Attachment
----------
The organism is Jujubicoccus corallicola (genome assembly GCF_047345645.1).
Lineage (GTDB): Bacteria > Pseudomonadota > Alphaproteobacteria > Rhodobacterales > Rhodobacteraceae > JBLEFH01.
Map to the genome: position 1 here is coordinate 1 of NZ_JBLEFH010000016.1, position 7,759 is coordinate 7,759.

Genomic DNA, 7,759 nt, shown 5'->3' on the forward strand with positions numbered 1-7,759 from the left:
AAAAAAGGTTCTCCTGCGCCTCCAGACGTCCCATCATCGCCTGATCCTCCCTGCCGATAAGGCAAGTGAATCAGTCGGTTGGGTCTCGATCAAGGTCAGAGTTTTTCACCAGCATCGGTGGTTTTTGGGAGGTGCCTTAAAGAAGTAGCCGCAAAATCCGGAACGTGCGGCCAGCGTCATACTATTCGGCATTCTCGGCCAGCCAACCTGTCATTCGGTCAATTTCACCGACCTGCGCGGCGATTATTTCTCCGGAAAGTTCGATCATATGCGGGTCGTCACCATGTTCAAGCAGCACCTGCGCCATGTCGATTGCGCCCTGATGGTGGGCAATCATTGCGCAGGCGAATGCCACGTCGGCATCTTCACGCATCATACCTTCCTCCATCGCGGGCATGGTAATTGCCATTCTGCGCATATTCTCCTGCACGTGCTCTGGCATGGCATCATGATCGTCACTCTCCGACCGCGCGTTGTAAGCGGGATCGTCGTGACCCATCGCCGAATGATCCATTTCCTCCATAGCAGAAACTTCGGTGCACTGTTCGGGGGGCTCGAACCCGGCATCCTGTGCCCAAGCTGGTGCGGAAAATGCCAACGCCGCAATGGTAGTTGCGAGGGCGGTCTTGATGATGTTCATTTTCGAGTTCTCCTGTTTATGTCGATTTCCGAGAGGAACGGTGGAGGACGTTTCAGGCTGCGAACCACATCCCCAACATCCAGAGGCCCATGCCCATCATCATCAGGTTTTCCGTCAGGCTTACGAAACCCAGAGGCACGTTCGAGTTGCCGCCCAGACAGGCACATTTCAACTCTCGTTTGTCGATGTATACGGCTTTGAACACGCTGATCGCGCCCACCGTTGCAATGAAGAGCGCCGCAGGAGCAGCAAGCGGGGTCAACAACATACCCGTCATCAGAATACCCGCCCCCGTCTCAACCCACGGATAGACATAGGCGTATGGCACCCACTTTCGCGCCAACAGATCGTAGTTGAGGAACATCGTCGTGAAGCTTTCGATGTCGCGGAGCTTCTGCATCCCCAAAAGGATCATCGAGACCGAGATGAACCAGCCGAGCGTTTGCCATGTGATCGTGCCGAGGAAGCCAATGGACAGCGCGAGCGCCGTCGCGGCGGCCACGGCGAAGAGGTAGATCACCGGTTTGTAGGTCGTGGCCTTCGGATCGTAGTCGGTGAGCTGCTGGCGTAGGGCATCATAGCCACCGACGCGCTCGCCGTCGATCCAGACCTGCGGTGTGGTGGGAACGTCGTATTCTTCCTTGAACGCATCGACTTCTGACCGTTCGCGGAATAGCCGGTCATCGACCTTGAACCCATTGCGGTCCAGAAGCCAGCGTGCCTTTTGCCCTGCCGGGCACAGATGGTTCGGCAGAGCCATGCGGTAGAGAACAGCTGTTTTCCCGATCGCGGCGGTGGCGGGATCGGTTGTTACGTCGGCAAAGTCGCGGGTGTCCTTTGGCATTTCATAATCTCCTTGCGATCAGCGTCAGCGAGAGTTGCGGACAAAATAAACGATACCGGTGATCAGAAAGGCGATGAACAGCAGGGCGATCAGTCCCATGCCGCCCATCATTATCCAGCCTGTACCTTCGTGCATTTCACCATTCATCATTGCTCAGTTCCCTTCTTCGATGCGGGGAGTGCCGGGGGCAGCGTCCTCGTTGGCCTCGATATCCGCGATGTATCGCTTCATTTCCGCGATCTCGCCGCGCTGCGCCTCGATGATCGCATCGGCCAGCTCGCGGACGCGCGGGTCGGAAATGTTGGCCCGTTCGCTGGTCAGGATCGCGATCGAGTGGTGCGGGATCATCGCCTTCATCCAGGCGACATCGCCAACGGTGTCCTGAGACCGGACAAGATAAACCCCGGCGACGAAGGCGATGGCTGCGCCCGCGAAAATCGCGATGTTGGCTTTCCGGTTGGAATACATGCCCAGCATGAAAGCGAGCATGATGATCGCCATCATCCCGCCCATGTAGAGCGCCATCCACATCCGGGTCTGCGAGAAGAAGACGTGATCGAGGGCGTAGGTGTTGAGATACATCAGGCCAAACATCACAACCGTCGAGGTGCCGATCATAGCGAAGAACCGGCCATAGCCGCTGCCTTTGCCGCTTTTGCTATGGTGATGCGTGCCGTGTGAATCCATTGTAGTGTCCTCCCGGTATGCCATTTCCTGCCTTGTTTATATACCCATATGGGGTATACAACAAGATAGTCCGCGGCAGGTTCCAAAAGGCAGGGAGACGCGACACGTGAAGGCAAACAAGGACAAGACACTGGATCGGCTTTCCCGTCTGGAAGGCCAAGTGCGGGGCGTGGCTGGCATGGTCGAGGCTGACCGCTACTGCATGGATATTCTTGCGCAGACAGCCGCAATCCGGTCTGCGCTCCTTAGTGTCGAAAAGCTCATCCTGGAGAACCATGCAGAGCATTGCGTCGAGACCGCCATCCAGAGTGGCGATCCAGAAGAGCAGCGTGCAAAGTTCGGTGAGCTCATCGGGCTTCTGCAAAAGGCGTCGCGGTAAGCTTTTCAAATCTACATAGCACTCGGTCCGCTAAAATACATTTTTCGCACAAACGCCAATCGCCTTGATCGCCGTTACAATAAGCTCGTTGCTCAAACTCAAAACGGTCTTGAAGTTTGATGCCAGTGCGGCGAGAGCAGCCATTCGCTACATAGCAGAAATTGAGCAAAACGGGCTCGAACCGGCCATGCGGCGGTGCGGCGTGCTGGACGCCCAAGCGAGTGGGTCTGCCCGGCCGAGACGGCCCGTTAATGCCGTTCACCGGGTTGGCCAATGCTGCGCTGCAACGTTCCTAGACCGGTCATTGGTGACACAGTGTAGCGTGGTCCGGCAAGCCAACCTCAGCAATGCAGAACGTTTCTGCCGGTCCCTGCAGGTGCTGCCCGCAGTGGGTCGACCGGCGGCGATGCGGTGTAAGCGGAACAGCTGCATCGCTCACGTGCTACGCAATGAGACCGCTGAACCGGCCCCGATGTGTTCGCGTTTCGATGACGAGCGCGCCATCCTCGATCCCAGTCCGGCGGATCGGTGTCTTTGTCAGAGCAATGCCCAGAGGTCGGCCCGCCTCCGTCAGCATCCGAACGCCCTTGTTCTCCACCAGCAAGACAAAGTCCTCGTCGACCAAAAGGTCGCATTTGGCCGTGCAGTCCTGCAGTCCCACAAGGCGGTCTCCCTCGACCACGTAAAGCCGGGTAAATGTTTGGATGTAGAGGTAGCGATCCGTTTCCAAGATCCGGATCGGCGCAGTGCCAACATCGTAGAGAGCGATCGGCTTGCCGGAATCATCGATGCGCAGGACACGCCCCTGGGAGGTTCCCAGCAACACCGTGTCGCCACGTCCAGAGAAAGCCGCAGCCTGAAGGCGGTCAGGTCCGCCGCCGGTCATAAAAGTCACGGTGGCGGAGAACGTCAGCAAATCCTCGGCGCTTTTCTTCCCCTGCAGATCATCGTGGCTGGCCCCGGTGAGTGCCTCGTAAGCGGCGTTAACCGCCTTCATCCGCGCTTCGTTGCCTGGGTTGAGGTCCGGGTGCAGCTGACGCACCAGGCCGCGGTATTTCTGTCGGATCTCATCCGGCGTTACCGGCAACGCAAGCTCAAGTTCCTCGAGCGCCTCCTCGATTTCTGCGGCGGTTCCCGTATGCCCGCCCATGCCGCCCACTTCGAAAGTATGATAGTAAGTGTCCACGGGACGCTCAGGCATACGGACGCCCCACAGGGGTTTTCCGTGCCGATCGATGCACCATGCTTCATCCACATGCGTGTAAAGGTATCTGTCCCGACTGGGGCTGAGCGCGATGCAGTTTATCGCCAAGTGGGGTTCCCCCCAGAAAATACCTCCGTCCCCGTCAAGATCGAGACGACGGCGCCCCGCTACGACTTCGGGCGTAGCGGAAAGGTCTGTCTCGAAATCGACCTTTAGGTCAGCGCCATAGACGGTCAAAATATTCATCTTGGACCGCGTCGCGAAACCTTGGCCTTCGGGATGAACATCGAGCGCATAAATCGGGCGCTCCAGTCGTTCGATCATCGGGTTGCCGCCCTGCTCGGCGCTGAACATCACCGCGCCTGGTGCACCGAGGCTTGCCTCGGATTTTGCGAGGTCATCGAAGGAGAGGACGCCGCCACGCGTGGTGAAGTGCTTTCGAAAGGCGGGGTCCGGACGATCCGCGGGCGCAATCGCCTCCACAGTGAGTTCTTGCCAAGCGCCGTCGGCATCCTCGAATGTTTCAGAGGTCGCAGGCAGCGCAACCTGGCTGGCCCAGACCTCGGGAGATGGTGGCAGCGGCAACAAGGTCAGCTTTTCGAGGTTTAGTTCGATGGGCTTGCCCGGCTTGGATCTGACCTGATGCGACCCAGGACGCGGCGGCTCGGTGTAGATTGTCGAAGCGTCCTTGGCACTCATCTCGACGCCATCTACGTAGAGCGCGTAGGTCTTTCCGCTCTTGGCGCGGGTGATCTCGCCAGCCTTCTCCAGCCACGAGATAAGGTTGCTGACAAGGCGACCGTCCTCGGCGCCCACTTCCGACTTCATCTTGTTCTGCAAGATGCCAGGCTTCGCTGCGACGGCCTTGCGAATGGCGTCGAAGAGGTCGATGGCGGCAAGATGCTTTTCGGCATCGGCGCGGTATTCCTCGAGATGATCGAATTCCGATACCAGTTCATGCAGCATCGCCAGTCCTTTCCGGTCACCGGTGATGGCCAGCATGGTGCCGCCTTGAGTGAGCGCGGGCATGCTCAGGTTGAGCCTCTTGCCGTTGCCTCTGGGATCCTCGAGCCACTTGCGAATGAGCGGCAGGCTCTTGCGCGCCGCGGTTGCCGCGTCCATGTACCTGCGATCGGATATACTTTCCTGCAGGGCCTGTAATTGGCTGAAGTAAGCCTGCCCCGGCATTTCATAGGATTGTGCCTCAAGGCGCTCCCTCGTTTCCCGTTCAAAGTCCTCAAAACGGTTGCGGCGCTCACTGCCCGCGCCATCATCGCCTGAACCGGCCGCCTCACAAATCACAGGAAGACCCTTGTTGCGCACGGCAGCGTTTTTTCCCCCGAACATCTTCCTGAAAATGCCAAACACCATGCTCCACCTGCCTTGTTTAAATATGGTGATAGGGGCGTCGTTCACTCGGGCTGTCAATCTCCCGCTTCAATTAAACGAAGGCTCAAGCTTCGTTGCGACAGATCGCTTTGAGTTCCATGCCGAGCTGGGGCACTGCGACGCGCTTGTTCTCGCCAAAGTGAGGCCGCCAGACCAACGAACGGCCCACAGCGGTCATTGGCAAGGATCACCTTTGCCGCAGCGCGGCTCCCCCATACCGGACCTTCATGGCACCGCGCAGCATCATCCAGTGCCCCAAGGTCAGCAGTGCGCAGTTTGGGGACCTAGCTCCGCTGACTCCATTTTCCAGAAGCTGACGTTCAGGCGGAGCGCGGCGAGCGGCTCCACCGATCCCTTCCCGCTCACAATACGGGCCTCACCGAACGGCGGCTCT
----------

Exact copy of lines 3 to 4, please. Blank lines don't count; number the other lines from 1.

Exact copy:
Map to the genome: position 1 here is coordinate 1 of NZ_JBLEFH010000016.1, position 7,759 is coordinate 7,759.

Genomic DNA, 7,759 nt, shown 5'->3' on the forward strand with positions numbered 1-7,759 from the left: